We have a lovely, large backyard. The woman who lived here before us was a champion gardener and a member of the horticultural society and there are incredible flowerbeds…everywhere. I am not complaining, afterall, that is quite a gift (even if I have my work more than cut out for me trying to keep them up). But while flowers are pretty we needed some areas that the kids could play in and explore. And we needed to do it on a budget. Natural playscapes appealed to us and we were intrigued by living willow structures and had even found a Canadian source for willow cuttings. But again, we had that budget…
So, we started last fall by transporting some tree stumps and cedar logs from J’s parents place in the forest to our urban backyard. These were instant hits with the girls:
Who knew jumping on stumps was such fun? Or that cedar logs made such great balance beams? Amazing, natural and cheap. We loved it.
Next we starting making a “hut” like structure out of tall, skinny tree branches (again from J’s parents place):
We used jute twine to tie the branches together forming a dome. We added a door shape and a few windows on each side. In the winter we cut up our evergreen tree (and a few of our friends) and wove the boughs through to give the structure form and privacy.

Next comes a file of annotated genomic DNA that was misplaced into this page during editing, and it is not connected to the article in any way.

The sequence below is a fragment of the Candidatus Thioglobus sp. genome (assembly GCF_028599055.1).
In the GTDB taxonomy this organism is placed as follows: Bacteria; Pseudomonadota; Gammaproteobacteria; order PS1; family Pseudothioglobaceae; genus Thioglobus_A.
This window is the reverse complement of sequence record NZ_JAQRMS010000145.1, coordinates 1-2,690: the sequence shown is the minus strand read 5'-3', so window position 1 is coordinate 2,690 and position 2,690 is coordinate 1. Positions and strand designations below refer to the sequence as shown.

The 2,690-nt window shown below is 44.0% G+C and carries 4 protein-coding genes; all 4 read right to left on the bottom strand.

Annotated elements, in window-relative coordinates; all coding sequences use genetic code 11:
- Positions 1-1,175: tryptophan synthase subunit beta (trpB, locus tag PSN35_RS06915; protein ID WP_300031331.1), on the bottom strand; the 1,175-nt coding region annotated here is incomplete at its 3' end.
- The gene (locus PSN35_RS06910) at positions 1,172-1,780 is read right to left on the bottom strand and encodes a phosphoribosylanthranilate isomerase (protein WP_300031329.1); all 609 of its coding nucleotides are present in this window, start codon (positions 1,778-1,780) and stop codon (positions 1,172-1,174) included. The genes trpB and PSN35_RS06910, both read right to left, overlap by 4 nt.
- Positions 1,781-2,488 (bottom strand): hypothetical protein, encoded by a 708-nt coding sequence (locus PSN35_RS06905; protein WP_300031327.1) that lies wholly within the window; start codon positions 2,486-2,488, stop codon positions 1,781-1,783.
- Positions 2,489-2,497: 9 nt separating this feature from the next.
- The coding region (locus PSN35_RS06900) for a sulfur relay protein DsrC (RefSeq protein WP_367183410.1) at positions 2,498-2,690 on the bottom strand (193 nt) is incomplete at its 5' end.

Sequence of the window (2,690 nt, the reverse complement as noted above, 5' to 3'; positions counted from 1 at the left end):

Here is what is looked like this summer. We had placed the stumps in a semi-circle and moved out fire pit to the centre. It has been a great spot for roasting marshmallows! You can see the “finished” structure in the background after we had removed the old and dried out christmas branches and other yard waste the kids had woven in. Next we removed the sod/grass in a circle around the play structure, added soil and planted beans with the idea being that they would grow over the branches and give cover that way. Unfortunately, there was a heat wave while we were away for vacation this year and the beans didn’t really take. We came home to a sad little wooden dome that was not much more than a bunch of dried out sticks. Which is just as well since it was meant to be temporary (although we had hoped it would last through this season. Since then the girls have hatched another plan anyways. A bigger and more involved plan – a hideout!!
The have drawn designs, discussed various fort “must-haves” such as a lookout and a trap door. The area behind the temporary dome seemed like a great space and so we went straight to work. I can’t wait to show you the progress we are making on the much larger and more involved play structure in Part 2 of this series. But for now you can ask friends and relatives for stumps and branches to get you started on building a natural playground for your kids…